Subway, which is incorporated as Doctor’s Associates Inc., has slowed its expansion, but is far from halting it. It has been opening about 400 stores a year in North America since 2013, down from 800 to 1,200 before that and as many as 2,000 annually in the late 1990s. “I don’t see us going back to that level, but 800 is possible,” Mr. Fertman said in an interview.

Darren Tristano, executive vice president at Technomic, said Subway is already nearing the limits of growth. “The problem is that new restaurants have to steal share in order to be successful,” he said. “A lot of the weaker brands that Subway has fed off, like Quiznos and Blimpie, are not around as much. They’re going to struggle to steal enough share to be able to keep opening more stores.”

Mr. Fertman says Subways aren’t cannibalizing each other and that restaurants in the most Subway-dense markets actually have higher average sales. Subway’s international growth remains strong, with system sales up 12% last year to $7.7 billion.

Subway owes its growth in part to an aggressive franchising system. Other big fast-food chains, including McDonald’s, Restaurant Brands International Inc.’s Burger King and Wendy’s Co., long owned and operated a portion of their restaurants — in part, to test new products and study their customers. Recently, those companies have been selling those outlets to cut costs and focus on rent and royalty fees — a strategy that can mean more stable revenue and higher profit margins but that also risks undermining chains’ ability to maintain consistent quality in restaurants.

Subway, co-founded in 1965 by aspiring doctor Fred DeLuca, started franchising nine years later, and today its restaurants are 100% franchise-owned. To boost growth, it has used an unusual system of “development agents,” often former or existing franchisees who buy the rights to develop a region.

For adding stores, agents receive a portion of the 8% royalty fee Subway collects as well as half the initial $15,000 franchise fee. The agents can earn bonuses for opening restaurants ahead of schedule — or be penalized for falling behind, according to Subway’s franchise documents.

Opening a Subway typically requires an initial investment of just $116,600 to $263,150, compared with $1 million to $2.3 million to open a McDonald’s. Subways also need less real estate: their assembly-line system means kitchens can be as small as 300 square feet — less than a third that of the smallest McDonald’s.

Most restaurant companies employ their own people to scout for locations in the U.S. — in part to ensure new outlets don’t compete with old ones. And other chains have cut store counts when growth has overreached. Starbucks closed hundreds in 2009. McDonald’s closed restaurants in the early 2000s and has been trimming its U.S. store count this year.

Hardy Grewal, Subway’s largest U.S. development agent, said that while the system incentivizes expansion, “development agents aren’t stupid. We don’t open stores to close them.” Mr. Grewal owns five Subways in Los Angeles, and his agent territory includes 910 stores in Southern California and 1,000 in the mid-Atlantic. He said he’s focusing on moving restaurants to better locations and only expanding in properties with captive audiences, like airports.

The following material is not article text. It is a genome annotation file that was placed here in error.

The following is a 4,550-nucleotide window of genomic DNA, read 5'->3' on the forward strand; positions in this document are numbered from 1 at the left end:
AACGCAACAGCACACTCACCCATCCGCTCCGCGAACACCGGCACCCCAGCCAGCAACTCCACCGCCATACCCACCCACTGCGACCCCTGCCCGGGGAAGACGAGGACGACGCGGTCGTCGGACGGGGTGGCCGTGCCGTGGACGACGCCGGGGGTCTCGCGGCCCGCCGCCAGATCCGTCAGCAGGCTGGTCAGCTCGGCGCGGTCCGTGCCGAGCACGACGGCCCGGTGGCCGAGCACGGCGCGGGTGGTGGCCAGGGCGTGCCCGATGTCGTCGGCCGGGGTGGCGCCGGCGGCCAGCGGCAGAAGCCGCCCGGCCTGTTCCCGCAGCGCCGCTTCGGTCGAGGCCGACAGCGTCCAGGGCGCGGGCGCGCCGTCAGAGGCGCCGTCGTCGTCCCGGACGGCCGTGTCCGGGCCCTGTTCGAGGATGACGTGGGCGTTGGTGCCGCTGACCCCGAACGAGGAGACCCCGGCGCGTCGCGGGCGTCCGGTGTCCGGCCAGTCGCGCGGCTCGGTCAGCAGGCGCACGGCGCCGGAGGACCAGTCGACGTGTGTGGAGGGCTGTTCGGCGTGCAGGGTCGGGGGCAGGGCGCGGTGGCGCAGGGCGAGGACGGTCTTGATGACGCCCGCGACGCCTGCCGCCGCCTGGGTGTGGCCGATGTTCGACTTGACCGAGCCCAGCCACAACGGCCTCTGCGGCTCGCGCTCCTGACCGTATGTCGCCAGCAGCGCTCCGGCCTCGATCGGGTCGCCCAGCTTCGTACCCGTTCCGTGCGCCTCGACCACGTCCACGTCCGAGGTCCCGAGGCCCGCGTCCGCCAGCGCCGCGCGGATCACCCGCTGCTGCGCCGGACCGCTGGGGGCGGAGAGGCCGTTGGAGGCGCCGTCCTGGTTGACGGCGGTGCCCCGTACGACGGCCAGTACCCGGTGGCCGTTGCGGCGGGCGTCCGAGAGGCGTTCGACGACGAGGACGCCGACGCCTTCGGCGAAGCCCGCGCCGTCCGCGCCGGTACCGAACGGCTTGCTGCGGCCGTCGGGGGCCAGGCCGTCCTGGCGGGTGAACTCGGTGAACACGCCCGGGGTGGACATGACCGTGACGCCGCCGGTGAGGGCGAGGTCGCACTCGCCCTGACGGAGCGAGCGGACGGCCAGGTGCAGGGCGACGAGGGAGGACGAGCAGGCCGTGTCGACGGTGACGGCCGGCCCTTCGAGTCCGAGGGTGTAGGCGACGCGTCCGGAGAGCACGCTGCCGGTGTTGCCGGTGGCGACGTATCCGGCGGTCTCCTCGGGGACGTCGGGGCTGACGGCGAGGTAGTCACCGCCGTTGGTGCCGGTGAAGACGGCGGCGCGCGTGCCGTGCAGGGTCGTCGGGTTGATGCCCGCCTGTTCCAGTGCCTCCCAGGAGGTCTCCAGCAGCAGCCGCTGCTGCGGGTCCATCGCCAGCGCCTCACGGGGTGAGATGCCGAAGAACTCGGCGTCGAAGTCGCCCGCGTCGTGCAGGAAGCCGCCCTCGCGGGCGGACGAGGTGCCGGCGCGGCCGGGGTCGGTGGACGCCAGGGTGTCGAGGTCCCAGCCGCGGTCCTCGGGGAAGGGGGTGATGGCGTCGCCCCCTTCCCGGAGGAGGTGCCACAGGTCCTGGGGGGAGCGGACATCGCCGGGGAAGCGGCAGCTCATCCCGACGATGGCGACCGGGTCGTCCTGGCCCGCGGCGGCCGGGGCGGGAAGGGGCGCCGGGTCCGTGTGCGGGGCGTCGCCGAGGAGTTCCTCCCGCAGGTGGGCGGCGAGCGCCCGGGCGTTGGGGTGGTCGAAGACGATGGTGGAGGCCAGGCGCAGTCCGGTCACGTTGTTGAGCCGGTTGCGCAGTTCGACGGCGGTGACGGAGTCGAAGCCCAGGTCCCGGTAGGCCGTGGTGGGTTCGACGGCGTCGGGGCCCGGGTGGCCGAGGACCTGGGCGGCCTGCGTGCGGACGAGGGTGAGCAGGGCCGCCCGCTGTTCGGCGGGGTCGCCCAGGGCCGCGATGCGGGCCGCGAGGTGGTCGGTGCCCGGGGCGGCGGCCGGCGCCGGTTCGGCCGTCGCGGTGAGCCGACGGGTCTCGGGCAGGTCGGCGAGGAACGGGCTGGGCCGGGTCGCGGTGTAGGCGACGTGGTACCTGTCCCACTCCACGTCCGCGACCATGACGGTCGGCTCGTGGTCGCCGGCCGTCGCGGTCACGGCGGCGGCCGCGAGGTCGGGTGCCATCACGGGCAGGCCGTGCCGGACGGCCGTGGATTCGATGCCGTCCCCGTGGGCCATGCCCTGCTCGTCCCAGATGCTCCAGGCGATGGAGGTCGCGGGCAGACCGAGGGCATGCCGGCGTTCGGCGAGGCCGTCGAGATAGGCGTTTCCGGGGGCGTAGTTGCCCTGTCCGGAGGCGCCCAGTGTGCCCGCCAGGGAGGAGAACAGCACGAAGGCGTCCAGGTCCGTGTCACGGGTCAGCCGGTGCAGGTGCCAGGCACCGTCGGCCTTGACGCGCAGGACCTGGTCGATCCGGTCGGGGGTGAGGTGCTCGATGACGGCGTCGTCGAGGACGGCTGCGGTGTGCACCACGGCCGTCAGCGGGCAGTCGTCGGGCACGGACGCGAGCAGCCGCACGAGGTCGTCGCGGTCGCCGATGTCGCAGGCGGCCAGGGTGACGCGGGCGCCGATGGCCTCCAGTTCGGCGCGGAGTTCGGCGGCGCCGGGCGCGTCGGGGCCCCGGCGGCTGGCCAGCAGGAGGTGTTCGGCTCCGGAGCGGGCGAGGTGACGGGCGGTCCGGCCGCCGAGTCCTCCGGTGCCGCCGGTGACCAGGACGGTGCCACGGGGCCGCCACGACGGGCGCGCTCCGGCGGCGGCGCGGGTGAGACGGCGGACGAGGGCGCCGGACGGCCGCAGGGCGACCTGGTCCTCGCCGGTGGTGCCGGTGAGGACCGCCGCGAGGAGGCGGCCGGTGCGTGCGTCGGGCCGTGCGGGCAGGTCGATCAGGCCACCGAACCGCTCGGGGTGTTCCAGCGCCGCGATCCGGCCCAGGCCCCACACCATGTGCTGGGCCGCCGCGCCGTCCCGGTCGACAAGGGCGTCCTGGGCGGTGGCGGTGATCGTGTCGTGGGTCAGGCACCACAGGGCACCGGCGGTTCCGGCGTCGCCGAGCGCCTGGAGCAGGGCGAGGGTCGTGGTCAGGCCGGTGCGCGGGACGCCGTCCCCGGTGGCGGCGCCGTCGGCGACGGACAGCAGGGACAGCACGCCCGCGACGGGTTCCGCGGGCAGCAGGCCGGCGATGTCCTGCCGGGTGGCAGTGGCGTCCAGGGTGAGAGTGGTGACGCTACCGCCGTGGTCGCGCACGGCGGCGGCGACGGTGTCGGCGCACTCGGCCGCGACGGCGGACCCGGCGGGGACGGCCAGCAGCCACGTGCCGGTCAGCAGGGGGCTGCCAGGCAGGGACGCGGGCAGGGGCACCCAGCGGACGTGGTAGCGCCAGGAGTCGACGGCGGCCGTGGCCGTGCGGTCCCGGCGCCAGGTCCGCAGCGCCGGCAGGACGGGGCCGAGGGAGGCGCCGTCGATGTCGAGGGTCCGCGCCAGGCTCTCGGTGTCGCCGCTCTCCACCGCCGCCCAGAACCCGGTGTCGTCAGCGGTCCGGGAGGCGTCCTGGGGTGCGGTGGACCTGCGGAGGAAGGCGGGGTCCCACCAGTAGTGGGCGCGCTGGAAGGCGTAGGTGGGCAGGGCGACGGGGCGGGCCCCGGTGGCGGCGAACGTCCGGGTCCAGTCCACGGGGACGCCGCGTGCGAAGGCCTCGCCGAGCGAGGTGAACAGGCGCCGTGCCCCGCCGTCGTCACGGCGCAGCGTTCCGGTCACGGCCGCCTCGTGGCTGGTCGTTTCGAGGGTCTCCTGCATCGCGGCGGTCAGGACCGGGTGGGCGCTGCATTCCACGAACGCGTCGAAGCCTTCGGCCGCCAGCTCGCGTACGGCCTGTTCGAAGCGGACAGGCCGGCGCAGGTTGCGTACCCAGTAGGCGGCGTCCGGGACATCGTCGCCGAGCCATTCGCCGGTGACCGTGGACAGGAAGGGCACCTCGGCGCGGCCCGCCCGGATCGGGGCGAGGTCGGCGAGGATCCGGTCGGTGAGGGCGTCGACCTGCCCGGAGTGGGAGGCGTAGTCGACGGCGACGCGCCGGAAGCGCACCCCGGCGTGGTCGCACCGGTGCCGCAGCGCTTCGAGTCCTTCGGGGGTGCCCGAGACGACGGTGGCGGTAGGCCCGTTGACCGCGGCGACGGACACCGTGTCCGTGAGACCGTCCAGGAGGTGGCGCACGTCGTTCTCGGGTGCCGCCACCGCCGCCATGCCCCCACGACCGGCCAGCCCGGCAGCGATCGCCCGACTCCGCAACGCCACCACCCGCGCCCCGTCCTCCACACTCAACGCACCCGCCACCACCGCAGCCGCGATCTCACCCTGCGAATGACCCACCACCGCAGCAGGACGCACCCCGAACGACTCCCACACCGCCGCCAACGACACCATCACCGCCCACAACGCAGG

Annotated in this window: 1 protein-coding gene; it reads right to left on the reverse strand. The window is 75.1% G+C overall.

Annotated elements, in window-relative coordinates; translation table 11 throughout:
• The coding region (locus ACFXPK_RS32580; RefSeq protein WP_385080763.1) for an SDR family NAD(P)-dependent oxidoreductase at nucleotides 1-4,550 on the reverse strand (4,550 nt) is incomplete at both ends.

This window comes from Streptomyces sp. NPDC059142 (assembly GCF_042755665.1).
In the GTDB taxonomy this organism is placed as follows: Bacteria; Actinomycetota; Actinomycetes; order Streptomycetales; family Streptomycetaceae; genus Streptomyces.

“Any time you open more and more units, there’s always some impact,” he said. “People are still making some money — it’s just not what they used to make.”

Average sales per Subway restaurant in the U.S. declined last year by 3.1% to $475,000, according to Technomic. John Gordon, founder of restaurant consulting firm Pacific Management Consulting Group, found in a 2012 survey of sandwich-chain profitability that Subways average annual profits of $70,000 a store.

With sales down, he estimates that amount has fallen to $30,000 to $40,000. Mr. Fertman said Subway doesn’t have a full picture of franchisees’ profitability because they aren’t required to share that with the company.

Subway is facing other challenges. It suspended ties with its longtime pitchman Jared Fogle in July after federal authorities raided his home as part of an investigation that officials have yet to disclose. Mr. Fogle, through his attorney, has said he is cooperating with authorities. And Mr. DeLuca, the 67-year-old chief executive of Doctor’s Associates, who has been battling leukemia, has turned over management of daily operations to his sister.

Subway also scored five percentage points or more below the average of the limited-service sandwich category on food and beverage attributes in a recent consumer survey, according to Technomic.

Les White, who owns 47 Subways in Arizona and is chairman of an association that represents 6,500 Subway franchisees in North America, said Subway is working on initiatives to improve food quality, including the removal of preservatives and artificial ingredients. “What’s difficult about trying to change a company this large is it’s difficult to change things immediately,” he said.